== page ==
Spiralling risks of disasters and persistent adverse impacts of disasters on the lives, livelihoods, economy and environment have posed serious threats to sustainable development. Rapid onset catastrophic disasters like earthquake, tsunami, volcanoes, cyclone and flash flood erode in a matter of few minutes and hours hard-earned gains of development of years and decades. Slow onset creeping disasters like drought engulf large areas of developing countries threatening food security, livelihood, nutrition and health of the vulnerable communities including women and children. The recurring disasters of flood, landslides, cloud bursts, hailstorms, heat and cold waves, forest fires, pest attacks, epidemics and technological disasters of mining, industrial and transport-related accidents cause innumerable losses of lives, assets, wealth and economy. Climate change is compounding the risks through its impact on increasing frequency and intensity of disasters. Now the deadly pandemics of COVID-19, affecting communities and countries across regions, killing people, and disrupting society and economy have added another dimension to the complex risks of disasters.

As per the global database of disasters, during the past two decades there were as many as 12732 disasters in which 1.47 million people lost their lives, 3.9 billion people were affected adversely, and economic losses of USD 2.47 trillion was suffered around the world. These could very well be conservative estimates as the global database does not include disasters in which either less than 10 lives were lost and/or less than 100 per were affected. Further, estimation of economic losses does not include either opportunity costs of disasters such as productions that did not take place or tourists who could not travel due to disasters or damages that are difficult to quantify such as psycho-social damages or damages to natural and cultural heritage or environment and eco-system services.

Considering the severe threats that disasters pose for sustainable development, the global communities have flagged ‘building resilience to disasters’ as one of the overarching goals of global development agendas. The Sendai Framework for Disaster Risk Reduction seeks to achieve ‘substantial reduction of disaster risk and losses in lives, livelihoods and health and in the economic, physical, social, cultural and environmental assets of persons, businesses, communities and countries.’ UN Sustainable Development Goals are ‘determined to take the bold and transformative steps which are urgently needed to shift the world on to a sustainable and resilient path.’ The Paris Agreement on Climate Change professes to ‘foster climate resilience’ for ‘sustainable development and eradication of poverty’. Similar commitments for building resilience to disasters have been made in the New Urban Agenda and the Agenda for Humanity.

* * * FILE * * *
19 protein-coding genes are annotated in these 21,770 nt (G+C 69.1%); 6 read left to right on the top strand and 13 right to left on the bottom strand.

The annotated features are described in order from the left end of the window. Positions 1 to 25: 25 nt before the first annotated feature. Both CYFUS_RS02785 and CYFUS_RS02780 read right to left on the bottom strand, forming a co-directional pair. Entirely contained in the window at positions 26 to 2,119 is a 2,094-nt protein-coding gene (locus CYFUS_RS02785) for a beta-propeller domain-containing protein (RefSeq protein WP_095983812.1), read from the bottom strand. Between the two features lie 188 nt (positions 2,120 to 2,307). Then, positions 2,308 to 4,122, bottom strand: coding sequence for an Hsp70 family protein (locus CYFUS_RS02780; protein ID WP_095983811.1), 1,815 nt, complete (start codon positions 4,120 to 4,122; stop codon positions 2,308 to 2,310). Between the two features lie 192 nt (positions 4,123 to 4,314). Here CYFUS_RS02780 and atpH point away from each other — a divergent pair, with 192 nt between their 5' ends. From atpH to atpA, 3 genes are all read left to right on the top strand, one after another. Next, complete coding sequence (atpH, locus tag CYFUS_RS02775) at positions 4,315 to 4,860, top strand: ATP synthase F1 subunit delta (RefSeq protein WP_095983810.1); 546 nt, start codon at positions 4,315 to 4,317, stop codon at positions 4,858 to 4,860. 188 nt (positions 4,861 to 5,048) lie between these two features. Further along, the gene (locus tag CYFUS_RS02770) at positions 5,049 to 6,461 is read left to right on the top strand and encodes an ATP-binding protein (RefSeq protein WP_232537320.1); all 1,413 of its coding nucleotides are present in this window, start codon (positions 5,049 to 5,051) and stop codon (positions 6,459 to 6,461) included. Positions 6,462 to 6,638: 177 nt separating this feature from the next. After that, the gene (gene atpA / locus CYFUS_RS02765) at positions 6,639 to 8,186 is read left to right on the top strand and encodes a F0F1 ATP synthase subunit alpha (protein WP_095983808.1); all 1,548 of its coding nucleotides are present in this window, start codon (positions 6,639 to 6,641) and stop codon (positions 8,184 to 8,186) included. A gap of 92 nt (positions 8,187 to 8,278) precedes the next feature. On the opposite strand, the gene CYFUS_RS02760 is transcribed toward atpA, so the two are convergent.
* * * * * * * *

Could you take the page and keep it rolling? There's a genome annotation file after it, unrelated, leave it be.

Scanning these global development agendas, the Third World Congress on Disaster Management held in Vishakhapatnam on November 2017 identified seven pillars for building resilience to disasters. These are resilient agriculture and livelihood, resilient schools and hospitals, resilient infrastructure, resilient cities and human settlements, resilient communities, resilient businesses, and the resilience of the vulnerable communities. The Fourth World Congress held in Mumbai in January 2019 deliberated on the challenges and opportunities for bridging the gaps between promises and action across all these pillars of resilience.